The Mass, Speed and Direction of Business
Digital products and services lose value if the company that provides them is no longer viable. Products cannot be upgraded and services cannot be extended if the company goes under. This is the nature of digital products and services, and because they are so important to customers, those who buy them want to make their purchases with companies that are on for the long haul. According to marketing and communications experts Ron Ricci and John Volkmann, these market winners have momentum.
The momentum the authors discuss is made up of mass, speed and direction. "Mass" is a product's value proposition and its role in the industry value chain. "Speed" is a company's ability to keep up with the pace of technology change. "Direction" is a customer's process of coming to trust a brand's ability to know and articulate where it and the market are headed in the future. The authors write that these elements must combine in a value proposition in which customers believe. To describe the market force of momentum and provide the keys that will help companies put it to use, the authors provide a practical formula that shows companies how they can build and sustain it.
Six Forces of Digital Differentiation
The authors' formula is rooted in the terminology of physics and draws on their study of 20,000 consumers and corporate buyers. After analyzing the numbers and trends, they reveal "the six forces of digital differentiation" that show customers who the market winners are in the digital domain. These six forces are:
- Relevance of Value Proposition. As part of the "mass" of a brand, this force can be found by asking the question, "How important is the brand's promise to the personal and professional success of its targets?"
- Ecosystem Potential. Also an element of a brand's mass, this force can be found by asking, "How do the product and its category help other companies make money in a customer solution?"
- Category Leadership. This element of a brand's mass is found by asking, "How dominant is the product's position in its given category?" and "How important is the category to solving important customer problems?"
- Market Agility. This component of a brand's speed can be found by asking, "Does the company successfully create or manage market transition to its advantage?"
- Brand Integrity. The direction of a brand can be found by asking, "Does the company practice what it promises to customers?" which leads to the question, "Can the company be trusted?"
- Management Vision. Also part of a brand's direction, management vision is found by asking, "In what way will markets be different because of the company and its products?" and "Are the company's leaders credible evangelists for the vision of the market?" Momentum offers Oracle's founder and CEO Larry Ellison as an example of a corporate leader who embodies this force.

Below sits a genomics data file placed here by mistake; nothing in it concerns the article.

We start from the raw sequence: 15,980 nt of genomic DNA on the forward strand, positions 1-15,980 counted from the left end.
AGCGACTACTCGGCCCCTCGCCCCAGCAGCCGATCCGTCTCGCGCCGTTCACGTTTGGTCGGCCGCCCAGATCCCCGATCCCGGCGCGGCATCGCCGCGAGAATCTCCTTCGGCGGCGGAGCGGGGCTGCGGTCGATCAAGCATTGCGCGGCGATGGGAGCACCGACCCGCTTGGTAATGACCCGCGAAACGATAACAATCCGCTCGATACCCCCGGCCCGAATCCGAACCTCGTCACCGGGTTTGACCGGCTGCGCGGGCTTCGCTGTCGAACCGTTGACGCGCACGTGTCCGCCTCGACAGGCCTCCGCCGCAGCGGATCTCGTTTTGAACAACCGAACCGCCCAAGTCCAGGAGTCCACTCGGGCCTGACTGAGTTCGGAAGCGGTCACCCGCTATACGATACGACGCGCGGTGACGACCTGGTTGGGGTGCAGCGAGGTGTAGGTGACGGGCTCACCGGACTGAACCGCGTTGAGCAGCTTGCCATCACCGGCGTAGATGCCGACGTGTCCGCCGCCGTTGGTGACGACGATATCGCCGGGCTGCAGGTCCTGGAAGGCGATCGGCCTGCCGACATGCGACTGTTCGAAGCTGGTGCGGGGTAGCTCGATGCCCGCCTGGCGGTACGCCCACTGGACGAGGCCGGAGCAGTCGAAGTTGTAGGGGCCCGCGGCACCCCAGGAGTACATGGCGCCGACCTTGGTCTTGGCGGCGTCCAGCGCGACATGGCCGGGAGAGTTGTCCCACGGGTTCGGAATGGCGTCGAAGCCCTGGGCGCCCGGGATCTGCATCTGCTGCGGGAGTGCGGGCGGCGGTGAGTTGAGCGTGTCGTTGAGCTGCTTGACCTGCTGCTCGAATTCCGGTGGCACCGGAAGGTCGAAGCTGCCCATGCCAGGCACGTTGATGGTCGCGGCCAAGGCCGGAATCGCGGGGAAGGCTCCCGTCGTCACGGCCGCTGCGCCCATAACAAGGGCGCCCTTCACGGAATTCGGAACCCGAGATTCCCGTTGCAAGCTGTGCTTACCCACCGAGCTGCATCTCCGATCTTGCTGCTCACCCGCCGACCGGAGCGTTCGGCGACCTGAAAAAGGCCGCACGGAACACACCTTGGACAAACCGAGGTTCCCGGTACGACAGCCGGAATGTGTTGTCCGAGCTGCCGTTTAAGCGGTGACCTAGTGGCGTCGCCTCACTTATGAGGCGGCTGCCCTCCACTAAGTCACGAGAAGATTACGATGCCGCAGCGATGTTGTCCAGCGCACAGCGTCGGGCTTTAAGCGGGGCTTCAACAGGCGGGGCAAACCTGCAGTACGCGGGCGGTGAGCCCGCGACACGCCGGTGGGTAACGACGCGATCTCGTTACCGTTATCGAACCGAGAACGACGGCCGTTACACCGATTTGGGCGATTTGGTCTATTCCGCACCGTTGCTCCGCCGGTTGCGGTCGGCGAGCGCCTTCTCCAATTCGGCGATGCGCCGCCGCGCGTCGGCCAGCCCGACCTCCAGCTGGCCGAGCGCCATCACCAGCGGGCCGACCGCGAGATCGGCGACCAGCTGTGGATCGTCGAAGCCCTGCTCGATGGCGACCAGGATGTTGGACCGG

Build a Competitive Position
The authors provide many ideas to help managers and marketers measure a brand's momentum against that of its competitors, diagnose a company's strength and weaknesses, and develop an action plan for building a competitive position. Their strategies encourage companies to add digital features to traditional products and services by showing how others have done so and profited from their work. By applying these tactics, the authors explain, companies can rise to industry dominance.
To round out their book with a closer look at the timely issues driving digital business, the authors take a stab at describing what went wrong with Enron and the dot-com bust. They offer this immutable wisdom: Trust is earned, and it is also demonstrated. They write that the importance of trust is even more apparent in the digital product model because customers who upgrade over and over will remain loyal to the same brand if the company is trusted by others, is moving quickly enough to keep up, and can be trusted to solve customers' problems in the future.
Why Soundview Likes This Book
By taking a close look at the interrelationships among product strategy, brand and a market's value chain structure, as well as the importance of digital technologies in these relationships, the authors are able to combine many disparate concepts that are crucial to survival and weave them into a coherent plan. Along with providing numerous examples of companies that were able to capitalize on creating and sustaining momentum, the authors also offer a clear vision of what a company must do to become an industry leader, and what others have done to lose that spot.